Luckily, there are loads of ways to create strong passwords that you won’t forget. Here, we’ll walk you through our tips and tricks for choosing and setting up secure passwords for your online accounts. And we’ll share some of our favorite methods for keeping your passwords safe and ways of making sure you don’t have to hit the “Forgotten password” link ever again.
What is a strong password?
A strong password is one you can’t guess or crack using a brute force attack. Hackers use computers to try various combinations of letters, numbers, and symbols in search of the right password. Modern computers can crack short passwords consisting of only letters and numbers in mere moments.
As such, strong passwords consist of a combination of uppercase and lowercase letters, numbers and special symbols, such as punctuation. They should be at least 12 characters long, although we’d recommend going for one that’s even longer.
A strong password isn’t obvious
A good password needs to be something that’s really difficult for someone else to guess or crack, so don’t go for anything really generic, like “password” or “12345”.
Good passwords can’t contain memorable keyboard paths
Don’t use sequential keyboard paths, like “qwerty”, as hackers are likely to crack these. If you spent no effort in thinking of a good password, the chances are the hackers won’t need much effort to crack it.
A good password should be unique
Once you’ve created a strong password, you might well be tempted to use that password for all your online accounts. But, if you do that, it leaves you more vulnerable to multiple attacks. After all, if a hacker manages to discover your password, they’ll then be able to login to every account you use that password for, which might include your emails, your social media and your work accounts.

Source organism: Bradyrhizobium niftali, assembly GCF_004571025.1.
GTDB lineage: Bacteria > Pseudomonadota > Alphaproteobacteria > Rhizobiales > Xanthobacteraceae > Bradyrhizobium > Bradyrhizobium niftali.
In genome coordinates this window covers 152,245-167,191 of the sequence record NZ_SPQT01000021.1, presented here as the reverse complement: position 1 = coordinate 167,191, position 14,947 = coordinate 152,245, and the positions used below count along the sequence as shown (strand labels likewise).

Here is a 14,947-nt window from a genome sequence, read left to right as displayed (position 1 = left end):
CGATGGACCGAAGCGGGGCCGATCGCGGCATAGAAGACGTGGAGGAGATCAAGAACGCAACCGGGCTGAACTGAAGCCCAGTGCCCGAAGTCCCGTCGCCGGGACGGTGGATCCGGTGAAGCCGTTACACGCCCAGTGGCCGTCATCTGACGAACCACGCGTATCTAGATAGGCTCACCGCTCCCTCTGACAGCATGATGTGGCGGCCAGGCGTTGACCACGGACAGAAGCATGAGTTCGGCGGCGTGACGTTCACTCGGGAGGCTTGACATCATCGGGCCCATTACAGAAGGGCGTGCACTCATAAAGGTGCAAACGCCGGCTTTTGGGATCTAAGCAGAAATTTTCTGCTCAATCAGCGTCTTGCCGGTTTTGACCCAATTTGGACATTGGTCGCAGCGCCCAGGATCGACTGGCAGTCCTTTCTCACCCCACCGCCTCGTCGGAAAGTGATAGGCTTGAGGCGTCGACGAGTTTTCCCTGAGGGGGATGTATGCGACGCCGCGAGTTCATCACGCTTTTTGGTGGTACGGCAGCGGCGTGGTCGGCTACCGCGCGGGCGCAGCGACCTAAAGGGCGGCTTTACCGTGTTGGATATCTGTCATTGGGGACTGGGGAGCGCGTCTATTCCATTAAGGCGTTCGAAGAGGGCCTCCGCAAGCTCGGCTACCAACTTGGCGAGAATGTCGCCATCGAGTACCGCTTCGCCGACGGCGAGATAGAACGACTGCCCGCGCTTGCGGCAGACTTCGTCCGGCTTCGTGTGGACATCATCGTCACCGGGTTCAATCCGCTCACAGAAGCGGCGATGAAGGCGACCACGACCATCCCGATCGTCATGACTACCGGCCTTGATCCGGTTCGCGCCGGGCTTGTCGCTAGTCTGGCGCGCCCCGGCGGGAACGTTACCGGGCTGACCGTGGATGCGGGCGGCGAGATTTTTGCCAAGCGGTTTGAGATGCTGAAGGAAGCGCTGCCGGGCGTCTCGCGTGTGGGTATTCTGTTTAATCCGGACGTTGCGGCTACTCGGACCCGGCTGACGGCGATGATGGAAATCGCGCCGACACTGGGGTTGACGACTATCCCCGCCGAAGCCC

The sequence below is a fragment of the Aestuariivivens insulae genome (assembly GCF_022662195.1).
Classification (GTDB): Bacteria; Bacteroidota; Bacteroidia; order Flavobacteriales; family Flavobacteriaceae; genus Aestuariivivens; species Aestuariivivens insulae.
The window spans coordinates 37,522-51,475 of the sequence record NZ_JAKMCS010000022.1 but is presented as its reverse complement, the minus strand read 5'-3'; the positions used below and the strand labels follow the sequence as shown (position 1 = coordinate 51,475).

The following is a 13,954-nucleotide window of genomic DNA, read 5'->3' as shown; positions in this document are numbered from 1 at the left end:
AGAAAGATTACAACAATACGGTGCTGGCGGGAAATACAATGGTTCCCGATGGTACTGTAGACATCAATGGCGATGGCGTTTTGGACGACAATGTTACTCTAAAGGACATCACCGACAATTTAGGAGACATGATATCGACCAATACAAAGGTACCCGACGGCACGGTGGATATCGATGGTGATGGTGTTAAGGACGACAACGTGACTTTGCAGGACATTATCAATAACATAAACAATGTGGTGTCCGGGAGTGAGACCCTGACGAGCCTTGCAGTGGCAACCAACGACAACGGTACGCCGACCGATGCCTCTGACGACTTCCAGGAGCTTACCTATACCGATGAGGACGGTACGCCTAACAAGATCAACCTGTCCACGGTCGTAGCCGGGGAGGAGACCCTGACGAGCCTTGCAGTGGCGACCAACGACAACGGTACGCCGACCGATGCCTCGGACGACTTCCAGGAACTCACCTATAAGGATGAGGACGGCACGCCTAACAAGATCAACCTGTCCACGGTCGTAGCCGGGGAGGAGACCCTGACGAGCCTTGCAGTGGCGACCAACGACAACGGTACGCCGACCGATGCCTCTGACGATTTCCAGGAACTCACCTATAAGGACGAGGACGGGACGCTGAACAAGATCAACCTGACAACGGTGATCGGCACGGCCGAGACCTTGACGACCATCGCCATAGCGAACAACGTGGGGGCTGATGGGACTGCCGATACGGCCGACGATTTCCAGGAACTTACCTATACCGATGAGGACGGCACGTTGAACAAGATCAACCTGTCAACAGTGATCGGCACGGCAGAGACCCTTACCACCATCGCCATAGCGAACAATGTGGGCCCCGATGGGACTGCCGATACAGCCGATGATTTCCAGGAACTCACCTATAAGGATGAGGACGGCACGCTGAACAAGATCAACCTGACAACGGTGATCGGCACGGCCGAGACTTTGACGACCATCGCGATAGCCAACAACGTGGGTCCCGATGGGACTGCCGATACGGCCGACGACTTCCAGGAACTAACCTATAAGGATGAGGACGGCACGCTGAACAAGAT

Examples of good passwords
So a password must be at least 12 characters long (ideally, even 15 characters) and should consist of a seemingly random collection of uppercase and lowercase letters, numbers and special characters, like punctuation. With that in mind, here are some good examples of strong passwords:
Choose a passphrase rather than a password
Passphrases are much more secure than passwords because they’re typically longer, making them more difficult to guess or brute force. So instead of choosing a word, pick a phrase and take the first letters, numbers and punctuation from that phrase to generate a seemingly random combination of characters. You can even substitute the first letter of a word with a number or symbol to make it even more secure. Or try swapping out words for punctuation like we used to back in the days of text slang, if you can remember back that far.
Here are some examples of how you can use the passphrase method to create strong passwords:
|I first went to Disneyland when I was 4 years old and it made me happy||I1stw2DLwIw8yrs&immJ|
|My friend Matt ate six doughnuts at the bakery café and it cost him £10||MfMa6d@tbc&ich£10|
|For the first time ever, Manchester United lost 5:0 to Manchester City||4da1sttymevaMU5:02MC|